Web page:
Mevagissey, Cornwall

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If you’re heading to the south coast of Cornwall, be sure you take time to stop in and visit Mevagissey while you’re here. One of the area’s prettiest little fishing villages, it has something for all the family to enjoy, whether you like food, shopping, local culture or nature.

Mevagissey Cornwall

Getting here is easy. By car it’s just a short hop from the A390, and there’s a decent sized car park called The Willows, run by very friendly folk, just as you enter the village. You can also get a bus from St Austell train station, or a ferry from Fowey, just up the coast.

Mevagissey Cornwall

Once you arrive, you’ll want to begin by exploring the village, which centres around a collection of narrow streets packed full of interesting local shops and eateries, before rising up the steep residential hills overlooking a quaint harbour full of colourful boats and the lighthouse.

Mevagissey has an impressive collection of shops for a place of its size, from the surprisingly trendy Brocante with its gorgeous gifts and homeware to The Leather Shop with its great range of top quality bags, shoes and slippers. David Weston Gallery is the place to go for local artwork, and of course there’s the obligatory Cornish Fudge Shop.

The view from Tea on the Quay Mevagissey

When you’re ready to rest your feet and have a bite to eat, you’ll find plenty of choice, whether you want a snack or a full three course meal. For afternoon tea with a view of the harbour, you can’t beat Tea on the Quay, where the delicious cakes are all home made and you can even get a cream tea to take away. The mother and daughter team who run the cafe use local ingredients wherever possible, and there’s a map on the wall showing where everything comes from, which gets fuller every time you visit.

Fountain Inn Mevagissey Cornwall

For something a bit more substantial – or a pint of Cornwall’s best scrumpy – head to The Fountain Inn, a 15th century establishment that oozes history and serves excellent pub grub as well as takeaway fish and chips. You’ll often find the owner chatting away with guests in one of the two bars, and on a Monday night you can listen to the Mevagissey Male Voice Choir practicing here.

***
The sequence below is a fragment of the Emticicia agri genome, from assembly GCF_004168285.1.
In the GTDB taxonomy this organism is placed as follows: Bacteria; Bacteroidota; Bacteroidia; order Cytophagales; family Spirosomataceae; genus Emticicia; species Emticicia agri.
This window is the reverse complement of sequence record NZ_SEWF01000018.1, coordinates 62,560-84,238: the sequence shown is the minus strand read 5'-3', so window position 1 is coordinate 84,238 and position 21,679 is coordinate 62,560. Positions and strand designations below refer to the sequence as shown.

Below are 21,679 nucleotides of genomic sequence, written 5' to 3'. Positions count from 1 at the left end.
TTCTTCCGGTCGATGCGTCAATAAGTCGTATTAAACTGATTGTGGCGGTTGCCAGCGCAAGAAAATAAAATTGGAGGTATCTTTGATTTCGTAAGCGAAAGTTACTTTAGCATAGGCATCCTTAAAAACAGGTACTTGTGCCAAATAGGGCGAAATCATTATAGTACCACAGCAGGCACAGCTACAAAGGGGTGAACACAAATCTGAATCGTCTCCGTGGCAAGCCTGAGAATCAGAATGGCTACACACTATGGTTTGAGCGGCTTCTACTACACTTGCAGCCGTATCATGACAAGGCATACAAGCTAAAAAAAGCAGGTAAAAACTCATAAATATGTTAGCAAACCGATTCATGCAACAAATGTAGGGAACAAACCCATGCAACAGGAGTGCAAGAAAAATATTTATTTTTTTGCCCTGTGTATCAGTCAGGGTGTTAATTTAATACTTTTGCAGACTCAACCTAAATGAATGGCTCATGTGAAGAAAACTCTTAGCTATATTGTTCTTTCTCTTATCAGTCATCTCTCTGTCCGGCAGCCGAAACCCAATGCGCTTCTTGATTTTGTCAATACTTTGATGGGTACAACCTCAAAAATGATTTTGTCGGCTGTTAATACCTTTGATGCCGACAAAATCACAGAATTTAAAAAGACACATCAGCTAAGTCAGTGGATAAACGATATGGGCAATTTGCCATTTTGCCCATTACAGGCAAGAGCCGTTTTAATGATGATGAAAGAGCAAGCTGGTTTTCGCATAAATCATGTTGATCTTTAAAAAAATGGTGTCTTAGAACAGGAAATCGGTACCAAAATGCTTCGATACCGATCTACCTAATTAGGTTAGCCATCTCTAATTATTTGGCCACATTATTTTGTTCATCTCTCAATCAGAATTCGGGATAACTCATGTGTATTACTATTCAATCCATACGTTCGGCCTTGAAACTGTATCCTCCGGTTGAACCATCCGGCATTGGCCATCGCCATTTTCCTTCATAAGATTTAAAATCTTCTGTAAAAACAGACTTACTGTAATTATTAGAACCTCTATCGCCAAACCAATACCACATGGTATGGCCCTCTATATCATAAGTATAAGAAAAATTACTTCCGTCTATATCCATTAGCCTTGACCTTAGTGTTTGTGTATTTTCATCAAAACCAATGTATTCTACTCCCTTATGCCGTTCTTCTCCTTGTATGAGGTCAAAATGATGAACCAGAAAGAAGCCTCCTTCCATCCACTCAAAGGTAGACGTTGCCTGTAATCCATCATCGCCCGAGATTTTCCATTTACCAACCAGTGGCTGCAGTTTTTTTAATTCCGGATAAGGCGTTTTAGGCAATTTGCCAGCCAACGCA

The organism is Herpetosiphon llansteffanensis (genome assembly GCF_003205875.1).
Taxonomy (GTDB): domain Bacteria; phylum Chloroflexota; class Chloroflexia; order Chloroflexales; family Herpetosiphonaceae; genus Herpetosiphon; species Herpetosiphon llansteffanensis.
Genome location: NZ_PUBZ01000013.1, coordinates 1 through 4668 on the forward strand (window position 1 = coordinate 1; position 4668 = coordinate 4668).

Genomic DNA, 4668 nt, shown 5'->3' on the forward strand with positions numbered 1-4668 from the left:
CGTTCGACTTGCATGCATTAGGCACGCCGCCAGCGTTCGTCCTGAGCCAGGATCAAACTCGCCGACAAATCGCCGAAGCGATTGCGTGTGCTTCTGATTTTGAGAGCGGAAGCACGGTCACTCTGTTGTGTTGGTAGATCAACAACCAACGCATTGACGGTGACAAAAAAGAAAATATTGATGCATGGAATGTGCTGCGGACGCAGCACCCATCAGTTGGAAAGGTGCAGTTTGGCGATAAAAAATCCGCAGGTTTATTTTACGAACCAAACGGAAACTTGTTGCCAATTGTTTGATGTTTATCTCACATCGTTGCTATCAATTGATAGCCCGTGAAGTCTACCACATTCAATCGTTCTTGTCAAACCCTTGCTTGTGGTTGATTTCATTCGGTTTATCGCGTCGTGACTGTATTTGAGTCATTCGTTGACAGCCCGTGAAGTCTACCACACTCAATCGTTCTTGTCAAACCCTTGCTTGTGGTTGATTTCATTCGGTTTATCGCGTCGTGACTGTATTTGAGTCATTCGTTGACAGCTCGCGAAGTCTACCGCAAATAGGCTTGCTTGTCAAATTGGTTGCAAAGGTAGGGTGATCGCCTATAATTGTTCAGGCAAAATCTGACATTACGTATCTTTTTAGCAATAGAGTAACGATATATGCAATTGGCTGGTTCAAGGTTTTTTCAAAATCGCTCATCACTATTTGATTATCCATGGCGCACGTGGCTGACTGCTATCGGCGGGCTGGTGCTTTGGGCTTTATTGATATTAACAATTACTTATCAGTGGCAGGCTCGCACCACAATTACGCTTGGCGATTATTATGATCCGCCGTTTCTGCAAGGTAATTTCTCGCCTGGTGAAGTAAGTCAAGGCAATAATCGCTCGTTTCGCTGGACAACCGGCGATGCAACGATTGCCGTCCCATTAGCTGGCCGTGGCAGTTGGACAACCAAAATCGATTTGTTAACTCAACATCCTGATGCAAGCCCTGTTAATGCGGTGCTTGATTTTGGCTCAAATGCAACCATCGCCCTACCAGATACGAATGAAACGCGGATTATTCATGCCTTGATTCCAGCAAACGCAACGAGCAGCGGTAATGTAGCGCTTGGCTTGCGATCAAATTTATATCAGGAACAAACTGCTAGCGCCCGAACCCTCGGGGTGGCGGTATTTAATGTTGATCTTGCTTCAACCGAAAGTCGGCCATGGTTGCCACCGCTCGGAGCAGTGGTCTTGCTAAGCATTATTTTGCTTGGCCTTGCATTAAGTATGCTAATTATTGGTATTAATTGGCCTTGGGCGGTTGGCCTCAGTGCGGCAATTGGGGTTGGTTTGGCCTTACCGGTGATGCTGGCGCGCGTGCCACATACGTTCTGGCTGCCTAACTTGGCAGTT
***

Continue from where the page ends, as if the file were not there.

Mevagissey Museum

Speaking of history, if you want to find out more about Mevagissey’s past, head to the Mevagissey Museum, housed in an 18th century building that was once used to construct and repair vessels used for smuggling. There are lots of old photos and local relics on show, chronicling the village’s fishing and boat building past, as well as memorabilia celebrating one of the village’s famous sons, Andrew Pears, who invented the clear soap that still bears his name.

If Mevagissey’s fishing heritage has inspired you to try a spot of sea fishing yourself, why not charter a boat and give it a go? You can set out on your own if you’re feeling brave, or employ the services of a local fisherman to guide you.

Mevagisseys secret beach

And that’s not all there is to do outdoors on a sunny day. Situated in a compact valley within the Cornwall Area of Outstanding Natural Beauty, Mevagissey boasts some great cliff walks along the South West Coast Path. Head north towards Pentewan and – if you can face the 200 or so steep steps – head down to Mevagissey’s ‘secret beach’ where you’ll always have peace and quiet. Alternatively go south from the village and carry on past the headland to Chapel Point where you’ve got a good chance of spotting a few seals basking in the sunshine.

Lost Gardens of Heligan Mevagissey

A 40 minute walk inland will take you to the famous Lost Gardens of Heligan, 200 acres of garden and estates that are among the most popular in the UK. Open every day except Christmas Eve and Christmas Day, Heligan also has a fantastic tea room, where much of the food comes straight from the garden, as well as a well stocked shop and plant centre.

Mevagissey Feast Week

Mevagissey is a must-see spot at any time of year but, if you can, try and time your visit for Feast Week in June. This festival has been going for hundreds of years and includes a vibrant carnival, floral dances, fireworks and of course plenty of food – head down to the quay where you’ll find locals cooking fish straight off the boat, and make sure you try the traditional ‘mackerel in a bun’ before you leave.

by Emma Holcombe

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